Thursday, September 30, 2010
Tuesday, September 28, 2010
Friday, September 24, 2010
Thursday, September 23, 2010
Wednesday, September 22, 2010
Monday, September 20, 2010
Thursday, September 16, 2010
Malabsorption of essential nutrients is characterized in CF by poor weight gain, growth retardation, delayed puberty, and muscle wasting. Patients with CF need to be frequently monitored because nutritional needs change with disease progression and normal growth. To maintain a desirable body weight and prevent or correct nutritional deficiencies, CF patients might have to consume twice as many calories as recommended for healthy children and adults. Increasing the intake of calories can also aid in adequate fat, vitamin, and mineral absorption.
Nutritional therapy helps prevent complications, such as glucose intolerance, intestinal obstruction, cirrhosis, and pancreatic disease. Vitamin and mineral supplements such as the fat-soluble vitamins A, D, E, and K are often used. Since these vitamins use dietary fat is necessary for absorption of these vitamins, high-fat food consumption is often encouraged. Fat is also the most concentrated source of calories and improves the palatability of foods, and with caloric needs so high in CF patients, this becomes essential. Protein deficiencies are most likely to occur during periods of growth and infection.
Tuesday, September 14, 2010
Monday, September 13, 2010
I remember taking someone to the hospital for something (Lily for her staph infection at 1 week old, Ella for a broken leg, Drew for some fit of breathing trouble, you know, one of those times) and one of the medical personnel telling me that she had 18mo old twins, a boy and a girl, like I did. I remember asking her if she liked them yet.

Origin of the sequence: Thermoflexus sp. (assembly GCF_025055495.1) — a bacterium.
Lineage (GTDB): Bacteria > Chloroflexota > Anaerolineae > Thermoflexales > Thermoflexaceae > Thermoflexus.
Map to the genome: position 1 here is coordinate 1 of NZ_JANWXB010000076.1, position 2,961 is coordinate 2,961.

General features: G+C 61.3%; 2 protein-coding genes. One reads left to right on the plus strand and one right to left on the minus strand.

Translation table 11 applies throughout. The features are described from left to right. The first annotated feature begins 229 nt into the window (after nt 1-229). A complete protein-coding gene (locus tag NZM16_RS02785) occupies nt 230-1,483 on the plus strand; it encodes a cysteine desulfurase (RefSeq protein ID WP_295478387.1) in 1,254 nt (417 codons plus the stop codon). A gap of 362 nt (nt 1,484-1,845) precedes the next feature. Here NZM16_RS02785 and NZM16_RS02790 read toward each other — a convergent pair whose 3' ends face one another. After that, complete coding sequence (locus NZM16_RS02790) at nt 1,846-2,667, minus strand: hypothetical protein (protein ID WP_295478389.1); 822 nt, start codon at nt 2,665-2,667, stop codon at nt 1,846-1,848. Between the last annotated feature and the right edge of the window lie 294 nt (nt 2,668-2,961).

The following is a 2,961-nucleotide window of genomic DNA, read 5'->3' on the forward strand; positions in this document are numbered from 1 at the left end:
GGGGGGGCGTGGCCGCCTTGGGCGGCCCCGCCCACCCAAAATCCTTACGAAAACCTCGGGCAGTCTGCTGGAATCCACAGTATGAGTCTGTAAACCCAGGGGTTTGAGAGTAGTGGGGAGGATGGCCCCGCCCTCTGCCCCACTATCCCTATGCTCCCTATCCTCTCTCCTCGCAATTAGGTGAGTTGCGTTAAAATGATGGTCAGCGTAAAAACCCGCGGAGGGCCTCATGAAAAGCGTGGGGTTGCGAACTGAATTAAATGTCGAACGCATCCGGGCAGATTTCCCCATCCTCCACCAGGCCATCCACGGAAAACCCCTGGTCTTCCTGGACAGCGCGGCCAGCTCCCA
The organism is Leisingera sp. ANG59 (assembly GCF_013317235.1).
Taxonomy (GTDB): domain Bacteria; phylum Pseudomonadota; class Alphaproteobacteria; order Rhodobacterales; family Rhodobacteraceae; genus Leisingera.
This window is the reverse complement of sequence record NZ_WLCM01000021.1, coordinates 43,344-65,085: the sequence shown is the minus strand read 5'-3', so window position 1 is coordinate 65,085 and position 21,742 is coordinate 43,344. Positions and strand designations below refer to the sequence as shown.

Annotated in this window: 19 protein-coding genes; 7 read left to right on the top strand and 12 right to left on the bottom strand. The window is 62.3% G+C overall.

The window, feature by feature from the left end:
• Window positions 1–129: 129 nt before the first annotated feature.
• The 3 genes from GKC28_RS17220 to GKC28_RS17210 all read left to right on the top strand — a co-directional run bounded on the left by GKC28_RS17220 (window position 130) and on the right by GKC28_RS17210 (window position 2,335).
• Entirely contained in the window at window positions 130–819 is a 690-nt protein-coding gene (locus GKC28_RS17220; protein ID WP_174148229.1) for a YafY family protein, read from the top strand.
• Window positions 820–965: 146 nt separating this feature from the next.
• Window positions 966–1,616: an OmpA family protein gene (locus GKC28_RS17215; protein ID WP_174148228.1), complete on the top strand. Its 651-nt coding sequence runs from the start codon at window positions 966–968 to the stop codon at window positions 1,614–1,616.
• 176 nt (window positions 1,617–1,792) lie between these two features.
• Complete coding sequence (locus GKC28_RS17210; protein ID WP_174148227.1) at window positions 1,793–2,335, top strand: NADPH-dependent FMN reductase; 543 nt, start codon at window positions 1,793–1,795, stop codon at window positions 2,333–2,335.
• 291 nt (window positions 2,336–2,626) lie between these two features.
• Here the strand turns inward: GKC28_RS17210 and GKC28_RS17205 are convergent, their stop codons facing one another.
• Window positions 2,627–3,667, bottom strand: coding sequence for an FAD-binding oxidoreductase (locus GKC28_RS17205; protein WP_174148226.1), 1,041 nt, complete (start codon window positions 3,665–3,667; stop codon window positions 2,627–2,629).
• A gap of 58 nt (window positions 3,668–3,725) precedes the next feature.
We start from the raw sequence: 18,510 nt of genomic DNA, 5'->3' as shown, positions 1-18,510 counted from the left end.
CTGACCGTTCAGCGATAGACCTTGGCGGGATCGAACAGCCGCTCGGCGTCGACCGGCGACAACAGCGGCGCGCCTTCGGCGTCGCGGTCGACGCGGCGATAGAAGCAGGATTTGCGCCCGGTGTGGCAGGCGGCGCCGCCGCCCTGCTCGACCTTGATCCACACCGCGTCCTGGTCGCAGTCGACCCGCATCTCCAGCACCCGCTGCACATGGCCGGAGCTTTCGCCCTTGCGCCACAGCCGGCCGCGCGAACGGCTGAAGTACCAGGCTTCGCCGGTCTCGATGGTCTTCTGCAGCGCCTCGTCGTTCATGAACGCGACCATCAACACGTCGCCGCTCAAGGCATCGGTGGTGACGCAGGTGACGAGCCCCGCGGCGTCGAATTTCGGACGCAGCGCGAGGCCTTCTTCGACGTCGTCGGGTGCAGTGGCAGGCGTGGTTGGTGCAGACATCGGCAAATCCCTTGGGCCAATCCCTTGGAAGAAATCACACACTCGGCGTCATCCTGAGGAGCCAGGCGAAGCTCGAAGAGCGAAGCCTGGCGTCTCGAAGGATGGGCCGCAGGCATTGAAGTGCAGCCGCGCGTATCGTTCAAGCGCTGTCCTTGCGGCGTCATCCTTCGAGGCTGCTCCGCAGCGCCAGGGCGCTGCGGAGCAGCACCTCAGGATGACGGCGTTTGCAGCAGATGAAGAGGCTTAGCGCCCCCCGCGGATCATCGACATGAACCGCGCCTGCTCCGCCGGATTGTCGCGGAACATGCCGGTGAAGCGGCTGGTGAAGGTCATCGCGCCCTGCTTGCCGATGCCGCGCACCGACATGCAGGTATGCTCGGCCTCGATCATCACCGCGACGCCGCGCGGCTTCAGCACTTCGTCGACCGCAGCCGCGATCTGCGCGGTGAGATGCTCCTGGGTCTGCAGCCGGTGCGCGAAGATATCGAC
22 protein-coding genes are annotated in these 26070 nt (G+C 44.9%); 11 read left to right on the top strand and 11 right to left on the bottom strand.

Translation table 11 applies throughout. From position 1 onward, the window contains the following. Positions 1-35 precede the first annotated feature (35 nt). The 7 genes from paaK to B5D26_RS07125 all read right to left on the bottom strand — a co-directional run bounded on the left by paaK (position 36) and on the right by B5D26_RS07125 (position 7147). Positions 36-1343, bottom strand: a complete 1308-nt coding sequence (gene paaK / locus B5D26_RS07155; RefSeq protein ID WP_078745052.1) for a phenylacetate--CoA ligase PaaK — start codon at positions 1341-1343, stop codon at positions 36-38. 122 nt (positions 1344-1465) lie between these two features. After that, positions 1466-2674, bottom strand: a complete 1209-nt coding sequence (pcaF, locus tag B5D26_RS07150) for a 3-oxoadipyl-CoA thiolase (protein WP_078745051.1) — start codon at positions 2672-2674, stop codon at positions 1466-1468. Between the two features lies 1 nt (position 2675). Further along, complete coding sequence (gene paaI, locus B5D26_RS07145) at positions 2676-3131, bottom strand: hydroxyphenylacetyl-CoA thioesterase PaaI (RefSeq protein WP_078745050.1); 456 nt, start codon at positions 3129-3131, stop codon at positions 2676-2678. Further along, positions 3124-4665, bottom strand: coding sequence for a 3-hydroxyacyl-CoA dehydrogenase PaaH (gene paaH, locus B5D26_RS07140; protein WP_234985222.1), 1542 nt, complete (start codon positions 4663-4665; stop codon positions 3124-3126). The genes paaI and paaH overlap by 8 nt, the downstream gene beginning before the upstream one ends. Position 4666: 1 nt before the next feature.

The past 6 months have been full of many emotions. Exhaustion, if thats an emotion, is at the top of that list. Confusion is up there too, trying to remember who ate what and when they ate it. I've been forced to become organized lest someone go without dinner. So so very much love. I didn't think I had anymore love to give once I had Ella, but apparently love grows. Stress. Happiness. Sadness. Worry. Elation. Pride.
As each day passes and I long to keep them frozen in time, I like them more and more. I can't say that its fun exactly, but I wouldn't trade it for the world.
Thursday, September 9, 2010
When Drew had his surgery on Tuesday, they did a culture of the mucus they found in his lungs and it was positive for staph. They decided that trying to eradicate all of the bacteria was the best thing we could do for it, essentially give him a fresh start. They decided that on Friday morning he would get a PICC line (a special IV) that would be used to administer the antibiotics for the 2 week course. On Thursday morning, the doctors came around for rounds and they said that overnight they were able to test the bacteria's sensitivity to a number of antibiotics and that it was not resistant to anything, therefore we could treat this orally and it would be just as affective. They want to save the really strong IV antibiotics for when they really need them. And just like that, they signed the discharge paperwork and sent us on our way! (okay well really it took a couple of hours like it always does, but you get the point).
The antibiotics need to be administered every 8 hours around the clock, pretty strictly. In about 3 weeks we will go back to the hospital for an outpatient bronchoscopy so that they can get another mucus sample and make sure that the bacteria is gone, along with the majority of the mucus. They will also take a look to see how the trachea looks a few weeks post surgery. It had opened up significantly immediately after the surgery, but they are hoping that over time as his cartilage strengthens it will grow to an even better shape.
You seriously would not even know that this kid had surgery just 4 days ago. He's happy as can be and sounds like a new person. I was looking at some pictures that I had taken just the day before the surgery and poor Drew looked so sick. His face was all red and puffy and his eyes tired from the incessant coughing day and night. Since the surgery he sounds better, looks better and is acting better. He is like a new person! I'm so very happy at what a huge success this procedure was. It was a scary one. They're all scary, but this one dealt with two major parts of the body, his trachea and his heart. I'm just so very happy that it all went the way it did and more importantly the outcome. Just so elated!